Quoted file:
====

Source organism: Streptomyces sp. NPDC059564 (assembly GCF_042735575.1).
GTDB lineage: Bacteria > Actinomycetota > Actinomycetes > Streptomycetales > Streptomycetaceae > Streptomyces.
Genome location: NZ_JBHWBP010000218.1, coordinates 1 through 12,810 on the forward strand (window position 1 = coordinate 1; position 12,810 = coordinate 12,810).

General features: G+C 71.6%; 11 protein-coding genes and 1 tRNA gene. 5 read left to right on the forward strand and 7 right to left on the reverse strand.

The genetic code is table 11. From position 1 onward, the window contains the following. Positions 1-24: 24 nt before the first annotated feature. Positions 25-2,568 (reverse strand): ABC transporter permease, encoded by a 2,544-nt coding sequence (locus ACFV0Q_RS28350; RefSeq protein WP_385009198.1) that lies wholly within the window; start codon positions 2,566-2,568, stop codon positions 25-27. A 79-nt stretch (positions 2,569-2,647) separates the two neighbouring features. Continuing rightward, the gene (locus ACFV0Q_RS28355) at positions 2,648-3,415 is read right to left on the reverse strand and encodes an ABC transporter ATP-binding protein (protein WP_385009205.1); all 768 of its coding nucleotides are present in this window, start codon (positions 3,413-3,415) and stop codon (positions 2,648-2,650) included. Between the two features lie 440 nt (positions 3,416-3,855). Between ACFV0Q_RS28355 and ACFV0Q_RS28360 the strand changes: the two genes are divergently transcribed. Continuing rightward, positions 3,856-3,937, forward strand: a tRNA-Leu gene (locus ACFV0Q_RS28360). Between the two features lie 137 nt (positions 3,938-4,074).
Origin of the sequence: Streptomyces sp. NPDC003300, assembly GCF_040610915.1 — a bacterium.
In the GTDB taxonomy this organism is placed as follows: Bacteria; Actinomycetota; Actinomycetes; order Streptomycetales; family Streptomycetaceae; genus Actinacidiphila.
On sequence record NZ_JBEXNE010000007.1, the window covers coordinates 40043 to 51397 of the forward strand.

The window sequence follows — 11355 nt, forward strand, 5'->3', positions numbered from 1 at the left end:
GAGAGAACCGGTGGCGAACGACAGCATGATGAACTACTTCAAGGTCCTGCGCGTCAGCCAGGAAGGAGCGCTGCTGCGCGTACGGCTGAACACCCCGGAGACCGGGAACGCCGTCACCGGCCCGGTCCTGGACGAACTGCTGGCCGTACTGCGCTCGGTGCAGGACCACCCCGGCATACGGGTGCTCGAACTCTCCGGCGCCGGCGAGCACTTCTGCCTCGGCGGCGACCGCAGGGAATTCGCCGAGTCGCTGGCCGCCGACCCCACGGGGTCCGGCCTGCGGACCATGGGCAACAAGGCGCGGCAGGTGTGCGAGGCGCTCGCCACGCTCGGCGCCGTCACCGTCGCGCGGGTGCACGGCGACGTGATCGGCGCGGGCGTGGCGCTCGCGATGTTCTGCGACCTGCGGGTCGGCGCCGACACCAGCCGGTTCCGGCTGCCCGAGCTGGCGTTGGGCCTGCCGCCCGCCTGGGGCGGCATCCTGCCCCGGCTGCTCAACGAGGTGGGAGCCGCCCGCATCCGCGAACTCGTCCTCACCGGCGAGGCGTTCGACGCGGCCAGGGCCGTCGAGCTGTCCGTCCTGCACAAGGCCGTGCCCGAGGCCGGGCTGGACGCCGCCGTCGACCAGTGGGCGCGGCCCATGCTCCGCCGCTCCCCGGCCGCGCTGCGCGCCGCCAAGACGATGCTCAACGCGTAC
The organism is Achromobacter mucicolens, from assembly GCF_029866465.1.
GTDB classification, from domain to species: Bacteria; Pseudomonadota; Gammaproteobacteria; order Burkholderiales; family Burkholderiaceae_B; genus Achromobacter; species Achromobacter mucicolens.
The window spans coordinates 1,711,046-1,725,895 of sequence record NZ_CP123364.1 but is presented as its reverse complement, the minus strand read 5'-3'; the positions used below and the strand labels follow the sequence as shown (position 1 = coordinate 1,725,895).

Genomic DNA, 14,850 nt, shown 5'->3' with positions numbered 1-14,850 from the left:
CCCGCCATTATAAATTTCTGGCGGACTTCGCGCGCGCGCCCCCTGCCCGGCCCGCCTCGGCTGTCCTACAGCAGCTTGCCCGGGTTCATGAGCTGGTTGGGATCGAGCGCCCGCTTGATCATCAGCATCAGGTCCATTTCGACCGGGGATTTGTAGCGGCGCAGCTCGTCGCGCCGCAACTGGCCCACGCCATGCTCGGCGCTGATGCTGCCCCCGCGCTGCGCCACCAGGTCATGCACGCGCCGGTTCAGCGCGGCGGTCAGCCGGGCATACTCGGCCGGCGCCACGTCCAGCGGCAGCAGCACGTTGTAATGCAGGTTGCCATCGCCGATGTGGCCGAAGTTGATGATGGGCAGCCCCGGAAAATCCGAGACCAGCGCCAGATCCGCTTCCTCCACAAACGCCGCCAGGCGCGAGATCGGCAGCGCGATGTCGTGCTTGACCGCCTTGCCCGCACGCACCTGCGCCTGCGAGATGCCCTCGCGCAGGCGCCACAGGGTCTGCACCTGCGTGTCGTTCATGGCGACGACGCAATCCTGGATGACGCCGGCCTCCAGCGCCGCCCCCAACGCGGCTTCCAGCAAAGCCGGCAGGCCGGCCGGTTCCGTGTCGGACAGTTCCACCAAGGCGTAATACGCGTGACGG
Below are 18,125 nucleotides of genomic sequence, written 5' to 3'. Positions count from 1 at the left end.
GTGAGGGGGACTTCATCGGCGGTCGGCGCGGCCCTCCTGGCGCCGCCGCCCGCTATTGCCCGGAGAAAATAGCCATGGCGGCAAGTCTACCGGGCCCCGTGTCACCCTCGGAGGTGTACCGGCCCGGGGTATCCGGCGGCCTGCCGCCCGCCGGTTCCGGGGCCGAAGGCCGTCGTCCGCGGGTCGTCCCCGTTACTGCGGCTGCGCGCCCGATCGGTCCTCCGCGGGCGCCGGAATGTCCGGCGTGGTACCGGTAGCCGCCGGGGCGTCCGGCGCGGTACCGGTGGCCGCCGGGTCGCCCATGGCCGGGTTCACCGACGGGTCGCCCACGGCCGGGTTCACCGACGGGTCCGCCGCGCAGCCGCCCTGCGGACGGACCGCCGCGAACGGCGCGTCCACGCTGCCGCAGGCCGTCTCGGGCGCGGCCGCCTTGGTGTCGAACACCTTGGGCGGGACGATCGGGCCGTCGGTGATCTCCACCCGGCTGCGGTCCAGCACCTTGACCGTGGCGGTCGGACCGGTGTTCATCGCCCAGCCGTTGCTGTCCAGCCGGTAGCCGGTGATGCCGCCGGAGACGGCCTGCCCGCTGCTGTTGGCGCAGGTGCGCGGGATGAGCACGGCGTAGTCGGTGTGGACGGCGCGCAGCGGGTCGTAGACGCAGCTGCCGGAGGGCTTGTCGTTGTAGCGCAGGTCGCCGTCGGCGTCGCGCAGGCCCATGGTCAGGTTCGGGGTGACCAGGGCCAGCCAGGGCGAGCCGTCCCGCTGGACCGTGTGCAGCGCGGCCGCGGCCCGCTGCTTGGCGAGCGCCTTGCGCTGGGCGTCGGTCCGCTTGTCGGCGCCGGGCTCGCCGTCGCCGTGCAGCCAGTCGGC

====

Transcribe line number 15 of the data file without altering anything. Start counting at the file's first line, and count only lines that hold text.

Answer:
CCCGCCATTATAAATTTCTGGCGGACTTCGCGCGCGCGCCCCCTGCCCGGCCCGCCTCGGCTGTCCTACAGCAGCTTGCCCGGGTTCATGAGCTGGTTGGGATCGAGCGCCCGCTTGATCATCAGCATCAGGTCCATTTCGACCGGGGATTTGTAGCGGCGCAGCTCGTCGCGCCGCAACTGGCCCACGCCATGCTCGGCGCTGATGCTGCCCCCGCGCTGCGCCACCAGGTCATGCACGCGCCGGTTCAGCGCGGCGGTCAGCCGGGCATACTCGGCCGGCGCCACGTCCAGCGGCAGCAGCACGTTGTAATGCAGGTTGCCATCGCCGATGTGGCCGAAGTTGATGATGGGCAGCCCCGGAAAATCCGAGACCAGCGCCAGATCCGCTTCCTCCACAAACGCCGCCAGGCGCGAGATCGGCAGCGCGATGTCGTGCTTGACCGCCTTGCCCGCACGCACCTGCGCCTGCGAGATGCCCTCGCGCAGGCGCCACAGGGTCTGCACCTGCGTGTCGTTCATGGCGACGACGCAATCCTGGATGACGCCGGCCTCCAGCGCCGCCCCCAACGCGGCTTCCAGCAAAGCCGGCAGGCCGGCCGGTTCCGTGTCGGACAGTTCCACCAAGGCGTAATACGCGTGACGG